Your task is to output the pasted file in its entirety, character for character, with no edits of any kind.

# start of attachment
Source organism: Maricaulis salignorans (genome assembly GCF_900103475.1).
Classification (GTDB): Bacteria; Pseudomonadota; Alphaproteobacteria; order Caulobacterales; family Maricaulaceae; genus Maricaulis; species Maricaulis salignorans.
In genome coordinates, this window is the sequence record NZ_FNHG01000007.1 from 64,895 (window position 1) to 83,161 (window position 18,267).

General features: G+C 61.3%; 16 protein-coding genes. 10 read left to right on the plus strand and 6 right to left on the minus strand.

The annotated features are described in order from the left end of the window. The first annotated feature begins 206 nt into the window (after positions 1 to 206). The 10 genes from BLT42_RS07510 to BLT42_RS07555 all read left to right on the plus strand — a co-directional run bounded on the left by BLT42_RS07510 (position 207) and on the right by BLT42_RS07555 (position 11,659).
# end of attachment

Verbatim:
Source organism: Maricaulis salignorans (genome assembly GCF_900103475.1).
Classification (GTDB): Bacteria; Pseudomonadota; Alphaproteobacteria; order Caulobacterales; family Maricaulaceae; genus Maricaulis; species Maricaulis salignorans.
In genome coordinates, this window is the sequence record NZ_FNHG01000007.1 from 64,895 (window position 1) to 83,161 (window position 18,267).

General features: G+C 61.3%; 16 protein-coding genes. 10 read left to right on the plus strand and 6 right to left on the minus strand.

The annotated features are described in order from the left end of the window. The first annotated feature begins 206 nt into the window (after positions 1 to 206). The 10 genes from BLT42_RS07510 to BLT42_RS07555 all read left to right on the plus strand — a co-directional run bounded on the left by BLT42_RS07510 (position 207) and on the right by BLT42_RS07555 (position 11,659).